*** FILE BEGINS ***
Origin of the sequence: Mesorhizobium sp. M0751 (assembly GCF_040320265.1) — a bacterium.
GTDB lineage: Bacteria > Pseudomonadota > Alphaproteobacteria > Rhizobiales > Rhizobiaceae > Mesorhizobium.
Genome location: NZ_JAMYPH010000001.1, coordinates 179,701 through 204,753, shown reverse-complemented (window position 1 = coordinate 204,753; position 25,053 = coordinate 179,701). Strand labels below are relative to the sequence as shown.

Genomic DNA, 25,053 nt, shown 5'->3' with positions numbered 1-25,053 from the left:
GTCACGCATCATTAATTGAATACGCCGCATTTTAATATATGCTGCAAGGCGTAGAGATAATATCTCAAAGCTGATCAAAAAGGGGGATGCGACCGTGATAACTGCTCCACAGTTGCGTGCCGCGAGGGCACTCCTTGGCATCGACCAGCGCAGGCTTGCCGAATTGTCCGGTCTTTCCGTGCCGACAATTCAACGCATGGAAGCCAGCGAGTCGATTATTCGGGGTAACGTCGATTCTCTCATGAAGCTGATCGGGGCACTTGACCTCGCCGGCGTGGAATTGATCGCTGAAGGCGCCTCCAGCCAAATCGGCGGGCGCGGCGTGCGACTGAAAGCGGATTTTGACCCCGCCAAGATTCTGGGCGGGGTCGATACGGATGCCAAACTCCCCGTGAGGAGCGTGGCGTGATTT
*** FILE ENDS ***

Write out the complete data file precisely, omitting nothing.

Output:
Origin of the sequence: Mesorhizobium sp. M0751 (assembly GCF_040320265.1) — a bacterium.
GTDB lineage: Bacteria > Pseudomonadota > Alphaproteobacteria > Rhizobiales > Rhizobiaceae > Mesorhizobium.
Genome location: NZ_JAMYPH010000001.1, coordinates 179,701 through 204,753, shown reverse-complemented (window position 1 = coordinate 204,753; position 25,053 = coordinate 179,701). Strand labels below are relative to the sequence as shown.

Genomic DNA, 25,053 nt, shown 5'->3' with positions numbered 1-25,053 from the left:
GTCACGCATCATTAATTGAATACGCCGCATTTTAATATATGCTGCAAGGCGTAGAGATAATATCTCAAAGCTGATCAAAAAGGGGGATGCGACCGTGATAACTGCTCCACAGTTGCGTGCCGCGAGGGCACTCCTTGGCATCGACCAGCGCAGGCTTGCCGAATTGTCCGGTCTTTCCGTGCCGACAATTCAACGCATGGAAGCCAGCGAGTCGATTATTCGGGGTAACGTCGATTCTCTCATGAAGCTGATCGGGGCACTTGACCTCGCCGGCGTGGAATTGATCGCTGAAGGCGCCTCCAGCCAAATCGGCGGGCGCGGCGTGCGACTGAAAGCGGATTTTGACCCCGCCAAGATTCTGGGCGGGGTCGATACGGATGCCAAACTCCCCGTGAGGAGCGTGGCGTGATTT